Description: After my first experiences in musique concrète, and even more so, when I started using the computer for music composition, I wanted to be able to compose the sound material , as I composed the structures when I wrote "notes" for instrumentalists. Our first researches, from 1976 (by means of a microprocessor that we had procured for ourselves), were done in this direction: to put the sound matter in memory and to fragment it so that it became "reflowable". The microprocessor of this era providing little computational power, it was necessary to imagine sound-efficient methods, but inexpensive in calculation - and we then formulated and exploited the method of "zero crossing". Indeed, by sharing the sound in small isolated waveforms, each having the property to start and end on the zero axis (energy equal to 0 volts, corresponding to the rest position of the speaker's diaphragm) ), it is possible to glue these shapes together in any order (so to compose from a given set of elements) without losing too much of the sound quality (spectral content) of each element.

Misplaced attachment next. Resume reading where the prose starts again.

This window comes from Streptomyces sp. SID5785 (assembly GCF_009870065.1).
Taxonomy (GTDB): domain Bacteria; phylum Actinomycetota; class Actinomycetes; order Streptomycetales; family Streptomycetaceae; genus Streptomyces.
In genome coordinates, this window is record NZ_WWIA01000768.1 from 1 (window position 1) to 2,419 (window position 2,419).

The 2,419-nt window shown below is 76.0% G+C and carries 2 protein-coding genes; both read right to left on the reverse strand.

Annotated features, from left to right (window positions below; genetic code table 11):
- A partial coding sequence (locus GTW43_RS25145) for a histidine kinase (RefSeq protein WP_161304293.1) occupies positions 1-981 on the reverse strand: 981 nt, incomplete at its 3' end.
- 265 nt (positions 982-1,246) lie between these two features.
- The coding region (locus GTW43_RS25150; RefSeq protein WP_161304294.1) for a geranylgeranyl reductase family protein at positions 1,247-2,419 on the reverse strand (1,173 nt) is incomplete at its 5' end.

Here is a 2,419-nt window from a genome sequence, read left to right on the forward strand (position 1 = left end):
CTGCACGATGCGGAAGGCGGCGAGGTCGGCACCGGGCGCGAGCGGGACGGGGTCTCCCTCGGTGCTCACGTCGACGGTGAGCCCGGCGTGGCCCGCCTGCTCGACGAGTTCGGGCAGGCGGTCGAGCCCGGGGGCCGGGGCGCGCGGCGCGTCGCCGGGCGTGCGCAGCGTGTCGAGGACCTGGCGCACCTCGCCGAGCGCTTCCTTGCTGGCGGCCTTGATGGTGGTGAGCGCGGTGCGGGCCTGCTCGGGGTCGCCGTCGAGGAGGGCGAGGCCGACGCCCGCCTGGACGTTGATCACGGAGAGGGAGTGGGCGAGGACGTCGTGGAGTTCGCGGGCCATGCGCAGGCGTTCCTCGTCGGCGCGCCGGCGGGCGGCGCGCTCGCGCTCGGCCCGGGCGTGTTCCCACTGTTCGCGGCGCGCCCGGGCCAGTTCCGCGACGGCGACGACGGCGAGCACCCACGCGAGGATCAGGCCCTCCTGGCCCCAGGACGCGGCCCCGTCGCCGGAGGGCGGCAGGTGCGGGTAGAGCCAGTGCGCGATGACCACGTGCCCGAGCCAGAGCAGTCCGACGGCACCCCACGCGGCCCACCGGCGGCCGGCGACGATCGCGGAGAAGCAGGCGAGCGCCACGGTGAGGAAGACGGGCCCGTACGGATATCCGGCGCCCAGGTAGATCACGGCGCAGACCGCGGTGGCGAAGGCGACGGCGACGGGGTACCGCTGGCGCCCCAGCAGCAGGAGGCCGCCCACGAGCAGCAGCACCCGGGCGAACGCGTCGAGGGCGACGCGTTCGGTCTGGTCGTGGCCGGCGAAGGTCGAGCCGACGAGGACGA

Creator: Boesch, Rainer 1938-2014
Partner: UNT Music Library